Stumbling Across Dendrite Migration in Creatures 1

I was excited to return to Albia in C1 after my short ecology experiment in C3/DS! Even though the original Creatures game is the oldest in the series and somewhat outdated, I still consider it to be my favorite. There is a magical sort of charm to it that no other game has ever achieved, at least for me. Arik didn’t seem to understand how adorable he looked as he took a nap on the little cart! The two eggs he passed by were his own, and would eventually hatch into baby Norns. The first generation had a ways to go still, so Arik might only be lucky enough to meet one or two of his children.

Bera was all smiles just moments before she laid her first egg! She even found the trumpet, and decided to test out her musical skills. It was a short-lived career, but it seemed to help her through the process of laying an egg. Perhaps it helped her let out some pent up emotion: Truett took off long ago, which left Bera alone. She enjoyed my company, though, and was very content with finding ways to entertain herself. At least she wasn’t completely reliant on others for keeping her happy! The unborn Norn has a slight mutation with his or her punishment and punishment echo: Nothing very serious, thankfully!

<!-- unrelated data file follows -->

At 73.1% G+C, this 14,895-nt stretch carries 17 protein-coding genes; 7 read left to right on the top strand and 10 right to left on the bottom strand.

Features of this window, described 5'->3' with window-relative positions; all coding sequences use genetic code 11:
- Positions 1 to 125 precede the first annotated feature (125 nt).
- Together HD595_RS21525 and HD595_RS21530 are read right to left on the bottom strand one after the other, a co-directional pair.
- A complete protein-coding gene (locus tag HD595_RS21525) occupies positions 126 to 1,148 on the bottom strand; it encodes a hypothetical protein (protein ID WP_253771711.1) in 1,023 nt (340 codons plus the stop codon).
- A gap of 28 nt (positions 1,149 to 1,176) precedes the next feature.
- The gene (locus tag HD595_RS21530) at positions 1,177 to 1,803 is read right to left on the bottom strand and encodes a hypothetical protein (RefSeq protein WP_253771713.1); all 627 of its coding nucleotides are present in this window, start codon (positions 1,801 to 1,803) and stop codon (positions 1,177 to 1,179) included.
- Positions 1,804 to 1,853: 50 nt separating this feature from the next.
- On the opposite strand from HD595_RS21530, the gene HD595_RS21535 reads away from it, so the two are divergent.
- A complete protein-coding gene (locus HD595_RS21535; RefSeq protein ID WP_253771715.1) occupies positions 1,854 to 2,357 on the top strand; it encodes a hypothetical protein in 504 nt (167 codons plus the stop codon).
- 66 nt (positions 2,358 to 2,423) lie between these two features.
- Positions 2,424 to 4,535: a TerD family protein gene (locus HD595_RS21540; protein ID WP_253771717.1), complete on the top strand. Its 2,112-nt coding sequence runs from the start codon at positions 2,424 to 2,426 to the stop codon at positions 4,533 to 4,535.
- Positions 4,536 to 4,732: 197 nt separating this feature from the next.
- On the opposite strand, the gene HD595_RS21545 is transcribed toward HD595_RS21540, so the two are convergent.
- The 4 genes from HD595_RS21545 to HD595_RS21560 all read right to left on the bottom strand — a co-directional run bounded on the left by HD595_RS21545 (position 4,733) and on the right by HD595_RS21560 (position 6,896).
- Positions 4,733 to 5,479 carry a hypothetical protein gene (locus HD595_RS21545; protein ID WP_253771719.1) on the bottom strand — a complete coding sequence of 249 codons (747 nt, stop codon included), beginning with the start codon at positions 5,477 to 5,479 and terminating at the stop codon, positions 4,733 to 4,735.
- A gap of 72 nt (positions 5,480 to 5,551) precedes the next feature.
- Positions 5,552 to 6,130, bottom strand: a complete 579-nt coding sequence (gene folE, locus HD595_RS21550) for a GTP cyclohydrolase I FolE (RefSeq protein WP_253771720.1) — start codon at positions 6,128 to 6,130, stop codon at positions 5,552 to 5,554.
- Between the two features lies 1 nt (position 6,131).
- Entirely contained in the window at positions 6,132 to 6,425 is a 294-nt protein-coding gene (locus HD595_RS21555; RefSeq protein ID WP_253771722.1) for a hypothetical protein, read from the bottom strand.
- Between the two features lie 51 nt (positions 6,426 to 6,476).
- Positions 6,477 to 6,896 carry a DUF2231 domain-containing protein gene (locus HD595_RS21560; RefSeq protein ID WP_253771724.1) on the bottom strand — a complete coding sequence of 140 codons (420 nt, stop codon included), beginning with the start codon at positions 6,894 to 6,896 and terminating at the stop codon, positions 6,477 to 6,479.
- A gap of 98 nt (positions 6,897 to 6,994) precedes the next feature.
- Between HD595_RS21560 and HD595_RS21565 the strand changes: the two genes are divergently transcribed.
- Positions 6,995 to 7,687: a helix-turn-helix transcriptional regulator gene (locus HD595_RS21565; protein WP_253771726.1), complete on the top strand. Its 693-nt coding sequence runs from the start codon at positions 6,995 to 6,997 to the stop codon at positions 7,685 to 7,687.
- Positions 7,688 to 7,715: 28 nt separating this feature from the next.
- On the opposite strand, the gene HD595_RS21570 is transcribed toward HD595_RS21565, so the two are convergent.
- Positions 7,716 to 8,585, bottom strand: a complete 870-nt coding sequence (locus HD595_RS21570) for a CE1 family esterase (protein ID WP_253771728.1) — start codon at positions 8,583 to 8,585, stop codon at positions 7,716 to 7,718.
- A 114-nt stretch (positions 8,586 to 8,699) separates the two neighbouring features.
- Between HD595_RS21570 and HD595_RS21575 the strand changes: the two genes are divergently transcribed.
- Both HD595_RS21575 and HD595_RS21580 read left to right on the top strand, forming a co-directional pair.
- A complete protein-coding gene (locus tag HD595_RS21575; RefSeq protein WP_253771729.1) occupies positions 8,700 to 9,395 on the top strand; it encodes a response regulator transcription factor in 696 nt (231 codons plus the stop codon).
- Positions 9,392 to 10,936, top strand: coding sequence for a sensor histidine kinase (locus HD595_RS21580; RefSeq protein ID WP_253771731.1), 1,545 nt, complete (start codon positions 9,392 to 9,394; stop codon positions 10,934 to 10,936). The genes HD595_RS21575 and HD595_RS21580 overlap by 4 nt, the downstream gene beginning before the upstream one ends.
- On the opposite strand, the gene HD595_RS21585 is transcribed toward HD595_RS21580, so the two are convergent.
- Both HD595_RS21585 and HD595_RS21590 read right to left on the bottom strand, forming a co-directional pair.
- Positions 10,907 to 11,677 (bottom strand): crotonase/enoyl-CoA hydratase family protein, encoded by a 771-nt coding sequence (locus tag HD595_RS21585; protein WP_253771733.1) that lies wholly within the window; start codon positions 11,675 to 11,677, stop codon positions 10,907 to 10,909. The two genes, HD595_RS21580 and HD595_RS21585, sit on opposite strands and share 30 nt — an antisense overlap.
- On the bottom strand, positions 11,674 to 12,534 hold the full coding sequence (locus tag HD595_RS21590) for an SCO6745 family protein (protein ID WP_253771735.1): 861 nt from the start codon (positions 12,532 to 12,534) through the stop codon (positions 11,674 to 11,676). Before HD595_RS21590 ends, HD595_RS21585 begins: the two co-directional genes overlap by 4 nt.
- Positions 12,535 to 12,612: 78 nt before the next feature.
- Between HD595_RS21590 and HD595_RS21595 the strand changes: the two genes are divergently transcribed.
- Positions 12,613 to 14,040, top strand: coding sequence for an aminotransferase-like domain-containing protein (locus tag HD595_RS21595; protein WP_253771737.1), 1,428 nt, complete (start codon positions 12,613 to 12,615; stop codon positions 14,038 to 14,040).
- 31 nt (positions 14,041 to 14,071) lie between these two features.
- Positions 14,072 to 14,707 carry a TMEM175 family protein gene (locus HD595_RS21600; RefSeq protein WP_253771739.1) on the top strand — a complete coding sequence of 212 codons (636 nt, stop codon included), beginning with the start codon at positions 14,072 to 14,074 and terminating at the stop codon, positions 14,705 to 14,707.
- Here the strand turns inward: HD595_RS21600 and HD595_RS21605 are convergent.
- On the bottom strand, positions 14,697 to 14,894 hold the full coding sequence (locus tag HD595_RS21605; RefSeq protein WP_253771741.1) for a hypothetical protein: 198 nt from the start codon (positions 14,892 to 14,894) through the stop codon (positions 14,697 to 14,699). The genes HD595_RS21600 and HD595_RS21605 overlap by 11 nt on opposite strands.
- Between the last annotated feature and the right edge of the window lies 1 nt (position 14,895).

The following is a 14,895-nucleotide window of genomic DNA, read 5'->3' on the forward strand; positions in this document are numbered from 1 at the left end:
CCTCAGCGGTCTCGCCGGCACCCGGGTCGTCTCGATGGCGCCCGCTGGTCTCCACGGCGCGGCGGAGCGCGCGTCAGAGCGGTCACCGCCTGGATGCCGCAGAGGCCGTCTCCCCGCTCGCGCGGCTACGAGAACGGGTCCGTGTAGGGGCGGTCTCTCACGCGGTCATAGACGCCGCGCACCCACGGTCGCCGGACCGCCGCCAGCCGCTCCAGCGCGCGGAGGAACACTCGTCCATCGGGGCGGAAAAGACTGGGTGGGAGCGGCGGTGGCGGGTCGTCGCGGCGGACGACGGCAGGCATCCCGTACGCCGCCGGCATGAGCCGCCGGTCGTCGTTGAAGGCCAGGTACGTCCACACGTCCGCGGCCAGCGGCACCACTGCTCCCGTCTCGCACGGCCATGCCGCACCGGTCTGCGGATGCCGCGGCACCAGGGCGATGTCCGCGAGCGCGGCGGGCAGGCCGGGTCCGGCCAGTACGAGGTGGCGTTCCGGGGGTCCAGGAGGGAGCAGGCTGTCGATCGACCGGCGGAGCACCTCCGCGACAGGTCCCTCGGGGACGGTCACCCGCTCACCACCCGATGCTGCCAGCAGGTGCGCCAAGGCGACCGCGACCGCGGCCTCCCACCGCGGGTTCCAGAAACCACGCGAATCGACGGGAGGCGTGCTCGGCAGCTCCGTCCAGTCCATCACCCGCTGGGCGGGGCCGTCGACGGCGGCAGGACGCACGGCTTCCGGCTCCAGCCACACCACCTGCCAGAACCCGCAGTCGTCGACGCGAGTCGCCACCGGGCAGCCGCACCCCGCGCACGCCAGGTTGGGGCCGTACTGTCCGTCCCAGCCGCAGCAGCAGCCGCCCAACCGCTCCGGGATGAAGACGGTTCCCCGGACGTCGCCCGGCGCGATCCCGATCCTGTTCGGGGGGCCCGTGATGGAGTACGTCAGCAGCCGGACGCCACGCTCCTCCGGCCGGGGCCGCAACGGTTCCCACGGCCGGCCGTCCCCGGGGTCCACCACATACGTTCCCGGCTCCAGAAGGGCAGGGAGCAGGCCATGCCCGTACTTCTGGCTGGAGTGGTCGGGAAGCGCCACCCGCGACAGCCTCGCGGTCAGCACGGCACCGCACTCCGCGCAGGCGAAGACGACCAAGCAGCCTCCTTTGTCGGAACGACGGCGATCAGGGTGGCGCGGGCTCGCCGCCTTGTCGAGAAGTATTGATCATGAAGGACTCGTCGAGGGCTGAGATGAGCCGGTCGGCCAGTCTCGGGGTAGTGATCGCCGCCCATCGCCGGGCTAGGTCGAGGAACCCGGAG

Signe and Keir found one another and delighted in the extra company. Keir was a bit of an outcast, even though I had attempted to integrate him with the Norns. Perhaps he just enjoyed the solitude of the desert island: It certainly was the only place to watch the seahorses in the ocean! Signe had also distanced herself from the other Norns. Her infertility might have made her feel much more left out than most. The two formed a new friendship that was filled with several kisses, a beach ball, and a shared honeypot. Hopefully this would be the incentive Keir needed to meet the others. They looked very content together, with their hands close to touching like two old friends.

Little did I know that I was about to learn more about Norn genetics! In Creatures 1, it takes a lot to get a Norn pregnant. After spending a little time in Creatures 3 and Docking Station, I was stunned by the quick turnaround time with pregnancies, as well as the high success rate of kisspopping. In C1, Norns often breed at least two or three times before becoming pregnant. The amount of time from conception to the removal of progesterone from the system is typically around thirty minutes. In C3/DS, Norns reproduce like rabbits! This could be part of the reason why players can feel more disconnected: There is a new Norn to meet all the time!

It took a lot of patience and perfect timing, but Eydis was soon pregnant for the third time! Truett was in the vicinity, but Arik was the proud father once again. Like a true mother, Eydis immediately was on the hunt for a bit of food. She certainly turned out to be a very intelligent Norn: The red and yellow striped egg from the hatchery was the best choice! I decided to take a peek at the new genome. I was secretly hoping for an interesting genetic mutation, and that was definitely the case. Yet again, however, I was worried about the possible effects. The mutated gene is listed on top of the standard gene. Why the brain lobe?!